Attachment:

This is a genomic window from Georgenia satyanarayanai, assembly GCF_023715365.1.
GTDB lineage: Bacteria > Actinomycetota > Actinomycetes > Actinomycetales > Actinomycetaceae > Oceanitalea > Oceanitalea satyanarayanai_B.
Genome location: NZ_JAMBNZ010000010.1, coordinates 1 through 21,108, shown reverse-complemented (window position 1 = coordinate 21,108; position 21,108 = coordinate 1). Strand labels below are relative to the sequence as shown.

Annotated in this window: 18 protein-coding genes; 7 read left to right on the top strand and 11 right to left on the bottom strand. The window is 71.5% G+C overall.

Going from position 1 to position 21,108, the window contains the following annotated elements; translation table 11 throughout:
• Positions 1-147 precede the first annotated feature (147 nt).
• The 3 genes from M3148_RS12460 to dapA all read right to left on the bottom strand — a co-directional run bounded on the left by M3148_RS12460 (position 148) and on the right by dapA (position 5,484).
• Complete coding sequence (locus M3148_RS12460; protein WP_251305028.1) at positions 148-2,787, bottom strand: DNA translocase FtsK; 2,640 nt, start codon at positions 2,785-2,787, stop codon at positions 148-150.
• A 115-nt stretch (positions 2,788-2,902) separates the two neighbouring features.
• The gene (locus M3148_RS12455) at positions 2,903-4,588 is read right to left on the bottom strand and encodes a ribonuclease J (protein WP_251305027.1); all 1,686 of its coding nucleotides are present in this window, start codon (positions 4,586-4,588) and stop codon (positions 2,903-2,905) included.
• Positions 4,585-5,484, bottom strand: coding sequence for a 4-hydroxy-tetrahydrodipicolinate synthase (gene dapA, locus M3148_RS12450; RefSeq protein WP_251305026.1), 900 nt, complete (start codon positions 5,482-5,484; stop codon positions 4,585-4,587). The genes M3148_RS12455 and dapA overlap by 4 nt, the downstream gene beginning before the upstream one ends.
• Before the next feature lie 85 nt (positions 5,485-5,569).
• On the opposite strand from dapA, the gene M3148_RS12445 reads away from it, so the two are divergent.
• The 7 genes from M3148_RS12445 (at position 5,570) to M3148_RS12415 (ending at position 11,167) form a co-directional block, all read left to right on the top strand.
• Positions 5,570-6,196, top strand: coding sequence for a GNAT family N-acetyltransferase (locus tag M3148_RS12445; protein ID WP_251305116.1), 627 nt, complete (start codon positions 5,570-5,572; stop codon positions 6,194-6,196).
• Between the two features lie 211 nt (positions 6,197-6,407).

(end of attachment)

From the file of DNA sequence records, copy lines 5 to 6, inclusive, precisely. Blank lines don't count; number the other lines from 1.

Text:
Going from position 1 to position 21,108, the window contains the following annotated elements; translation table 11 throughout:
• Positions 1-147 precede the first annotated feature (147 nt).